a little ‘shut' behind the ball. It also appears a little more
lofted than the 8.5 degrees stamped on the sole, and the
high flight would seem to confirm that.
Performance:While the ball off the face feels extremely
solid, it was clear within just a couple of shots that the
shaft does not suit my swing. The Muira achieved the accolade
of highest (109 feet) and also longest hang time (7
seconds). Distance, though was pretty good.With the right
shaft (this one had too much ‘kick') and slightly more neutral
face, this would be one I'd like to experiment with. I like
the sound of it and a terrific feel.
Looks & feel: Settling the club behind the ball, the first
thing that strikes you is the degree to which this model is
toed-in, and it's also significantly more lofted than I would
use.What you have to remember, of course, is that the
Seve Icon from MD Golf is designed as a game-improvement
club aimed at higher handicap players. This model is
fitted with a UST V2 shaft, which is the standard shaft at
the quoted price.
Performance: A slightly tinny, hollow, sound off the face,
but surprisingly solid feel and ball flight. Moderate spin
rates and respectable carry. A solid performer which would
work better for me with a shaft that I was accustomed to.
But overall a very good performer at the price point. The
overall results showed slightly less carry than the leading
models, but you know it really was not that far behind.
Looks & feel: The r9 is one of my favourites out there right
now. This one was made up for my and I've been using it on
tour for the last couple of weeks. TaylorMade understand
what better players are looking for and this is a reasonably
small, traditionally-shaped head. The chief talking point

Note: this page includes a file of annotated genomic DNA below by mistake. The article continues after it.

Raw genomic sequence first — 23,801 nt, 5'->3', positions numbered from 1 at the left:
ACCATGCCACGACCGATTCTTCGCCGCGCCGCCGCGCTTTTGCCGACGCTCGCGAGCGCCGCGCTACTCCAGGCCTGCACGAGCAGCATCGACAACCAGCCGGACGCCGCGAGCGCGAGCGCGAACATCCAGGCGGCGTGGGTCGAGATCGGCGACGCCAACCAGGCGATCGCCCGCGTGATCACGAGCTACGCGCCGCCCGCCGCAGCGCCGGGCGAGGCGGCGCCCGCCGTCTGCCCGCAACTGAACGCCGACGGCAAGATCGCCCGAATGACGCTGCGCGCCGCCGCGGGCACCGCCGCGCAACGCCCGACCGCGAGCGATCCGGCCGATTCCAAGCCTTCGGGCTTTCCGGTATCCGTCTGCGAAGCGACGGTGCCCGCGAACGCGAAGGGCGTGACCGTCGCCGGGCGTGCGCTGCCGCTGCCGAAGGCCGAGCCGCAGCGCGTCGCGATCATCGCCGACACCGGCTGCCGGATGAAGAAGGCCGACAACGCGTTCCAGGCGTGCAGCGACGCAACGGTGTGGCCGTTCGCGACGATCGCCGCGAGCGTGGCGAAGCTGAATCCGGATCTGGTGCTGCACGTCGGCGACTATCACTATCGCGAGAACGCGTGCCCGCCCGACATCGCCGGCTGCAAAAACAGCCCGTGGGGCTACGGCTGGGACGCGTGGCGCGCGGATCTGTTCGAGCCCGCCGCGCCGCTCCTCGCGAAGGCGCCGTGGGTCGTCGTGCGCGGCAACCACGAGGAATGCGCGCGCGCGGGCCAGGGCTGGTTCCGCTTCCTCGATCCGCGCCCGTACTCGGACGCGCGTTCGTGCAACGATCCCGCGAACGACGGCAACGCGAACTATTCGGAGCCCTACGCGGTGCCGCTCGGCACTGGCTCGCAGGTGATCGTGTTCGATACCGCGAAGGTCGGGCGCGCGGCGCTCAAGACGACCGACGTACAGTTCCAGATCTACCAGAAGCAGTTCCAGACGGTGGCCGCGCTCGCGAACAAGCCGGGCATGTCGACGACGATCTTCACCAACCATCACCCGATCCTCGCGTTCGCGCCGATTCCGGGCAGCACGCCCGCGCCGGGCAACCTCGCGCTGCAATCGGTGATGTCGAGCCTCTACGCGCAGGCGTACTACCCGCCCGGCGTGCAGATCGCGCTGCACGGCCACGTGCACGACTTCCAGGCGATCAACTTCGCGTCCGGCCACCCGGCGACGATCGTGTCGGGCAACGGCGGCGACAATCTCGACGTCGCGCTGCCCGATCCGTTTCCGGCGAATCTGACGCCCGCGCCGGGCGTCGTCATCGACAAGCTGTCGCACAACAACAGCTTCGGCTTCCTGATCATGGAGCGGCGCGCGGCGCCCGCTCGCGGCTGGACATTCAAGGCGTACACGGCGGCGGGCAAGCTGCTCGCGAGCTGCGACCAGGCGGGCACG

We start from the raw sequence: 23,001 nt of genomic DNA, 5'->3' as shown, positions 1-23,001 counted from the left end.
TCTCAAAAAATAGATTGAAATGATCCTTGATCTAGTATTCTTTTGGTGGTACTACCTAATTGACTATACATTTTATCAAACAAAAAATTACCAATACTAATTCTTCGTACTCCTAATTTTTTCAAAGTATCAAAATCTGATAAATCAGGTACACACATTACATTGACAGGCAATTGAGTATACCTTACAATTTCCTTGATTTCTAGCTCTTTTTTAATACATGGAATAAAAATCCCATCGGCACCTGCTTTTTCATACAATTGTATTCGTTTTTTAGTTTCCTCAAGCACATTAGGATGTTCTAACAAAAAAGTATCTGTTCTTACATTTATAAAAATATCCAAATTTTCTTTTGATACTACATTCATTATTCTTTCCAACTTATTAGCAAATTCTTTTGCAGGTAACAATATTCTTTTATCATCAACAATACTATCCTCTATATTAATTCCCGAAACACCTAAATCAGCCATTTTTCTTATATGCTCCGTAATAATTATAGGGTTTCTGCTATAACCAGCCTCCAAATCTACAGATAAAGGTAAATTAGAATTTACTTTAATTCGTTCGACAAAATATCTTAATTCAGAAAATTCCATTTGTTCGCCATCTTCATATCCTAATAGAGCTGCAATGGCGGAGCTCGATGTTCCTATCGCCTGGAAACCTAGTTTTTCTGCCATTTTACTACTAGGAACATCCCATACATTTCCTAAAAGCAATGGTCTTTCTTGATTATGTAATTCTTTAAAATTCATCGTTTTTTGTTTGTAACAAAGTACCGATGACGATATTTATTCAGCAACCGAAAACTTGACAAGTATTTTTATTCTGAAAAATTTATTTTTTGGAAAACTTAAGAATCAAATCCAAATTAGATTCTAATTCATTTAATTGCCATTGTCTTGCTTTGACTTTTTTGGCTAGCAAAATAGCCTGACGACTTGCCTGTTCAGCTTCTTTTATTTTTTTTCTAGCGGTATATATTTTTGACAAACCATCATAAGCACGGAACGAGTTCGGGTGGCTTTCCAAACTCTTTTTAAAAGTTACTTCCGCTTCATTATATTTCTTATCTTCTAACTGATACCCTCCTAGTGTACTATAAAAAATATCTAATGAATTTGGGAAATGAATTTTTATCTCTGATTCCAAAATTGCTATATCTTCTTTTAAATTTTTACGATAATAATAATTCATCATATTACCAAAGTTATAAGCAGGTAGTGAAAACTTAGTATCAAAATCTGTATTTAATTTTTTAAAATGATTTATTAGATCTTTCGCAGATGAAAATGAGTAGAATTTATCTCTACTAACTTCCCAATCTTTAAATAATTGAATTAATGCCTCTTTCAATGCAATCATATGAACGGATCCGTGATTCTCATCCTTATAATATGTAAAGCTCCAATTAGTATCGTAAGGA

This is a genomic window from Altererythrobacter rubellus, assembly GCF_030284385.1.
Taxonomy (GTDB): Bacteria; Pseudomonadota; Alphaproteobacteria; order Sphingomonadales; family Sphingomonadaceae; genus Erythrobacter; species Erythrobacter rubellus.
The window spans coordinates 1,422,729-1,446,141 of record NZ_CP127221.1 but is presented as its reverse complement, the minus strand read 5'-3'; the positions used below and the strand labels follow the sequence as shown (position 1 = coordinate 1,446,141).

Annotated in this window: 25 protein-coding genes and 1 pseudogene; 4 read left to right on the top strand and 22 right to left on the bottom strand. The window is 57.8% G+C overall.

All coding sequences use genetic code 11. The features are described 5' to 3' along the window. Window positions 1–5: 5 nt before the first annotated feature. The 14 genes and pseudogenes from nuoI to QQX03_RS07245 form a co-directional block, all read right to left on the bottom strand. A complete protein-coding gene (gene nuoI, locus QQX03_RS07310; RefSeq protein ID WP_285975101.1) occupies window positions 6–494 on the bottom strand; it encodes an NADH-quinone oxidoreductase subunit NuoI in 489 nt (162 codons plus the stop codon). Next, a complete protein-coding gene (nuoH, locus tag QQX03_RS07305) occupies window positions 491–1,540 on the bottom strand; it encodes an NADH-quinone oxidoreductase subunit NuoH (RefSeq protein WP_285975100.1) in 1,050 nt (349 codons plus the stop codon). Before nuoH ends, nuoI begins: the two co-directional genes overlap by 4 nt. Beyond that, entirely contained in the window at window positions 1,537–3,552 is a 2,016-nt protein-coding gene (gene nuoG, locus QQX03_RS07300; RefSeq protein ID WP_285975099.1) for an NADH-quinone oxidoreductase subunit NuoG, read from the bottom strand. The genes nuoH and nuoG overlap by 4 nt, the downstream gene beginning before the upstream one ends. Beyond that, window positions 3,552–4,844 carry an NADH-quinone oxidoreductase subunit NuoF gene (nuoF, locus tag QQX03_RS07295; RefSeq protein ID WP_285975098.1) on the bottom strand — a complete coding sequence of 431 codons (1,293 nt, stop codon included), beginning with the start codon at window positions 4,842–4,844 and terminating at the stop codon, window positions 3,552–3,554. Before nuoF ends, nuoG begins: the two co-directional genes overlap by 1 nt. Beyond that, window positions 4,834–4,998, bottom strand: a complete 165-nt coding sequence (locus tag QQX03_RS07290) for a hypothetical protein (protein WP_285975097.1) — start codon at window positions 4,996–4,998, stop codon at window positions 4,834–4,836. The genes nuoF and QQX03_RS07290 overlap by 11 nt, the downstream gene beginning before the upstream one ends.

surrounding the r9 is its adjustability – there are just so
many combinations you can put into this baby. But I do like
the look of it. The technology is fascinating. And it works.
Performance: A joy to hit, I just love the ball flight with this
club. It delivers a relatively low flight, very neutral, easy to
work in either direction. Both the clubhead speed and ball
speed are up at the upper end of the table – which just
goes to show how you can maximise performance with professional
custom fitting. I hit my longest carry of the day
with the second ball.
Looks & feel: This was one of the big surprises on the day –
the Nicklaus Dual Point retails for a significantly lower price
point, but you'd never know it. I really like the look of this
head, it's a traditional driver with a gently rounded face. Sits
well behind the ball. I would add an aiming mark on the top.
Performance: A little on the loud side – not ear-shattering –
but produced a good launch angle and the ball felt solid off
the clubface. The data reported 2,800rpmspin, 10.8 degree
launch. [This was fitted with the Grafalloy ProLaunch as opposed
to the ProLite –maybe I've been using the wrong shaft
all these years!]. A really pleasing launch angle, and a neutral
flight. Again a club I feel I could work with a quality flight. For
the money, just shows how good the modern clubs are today.
Flightscope: Respectable distance – carry is just 6 yards
behind the Callaway FT9, and shot dispersion was very tight.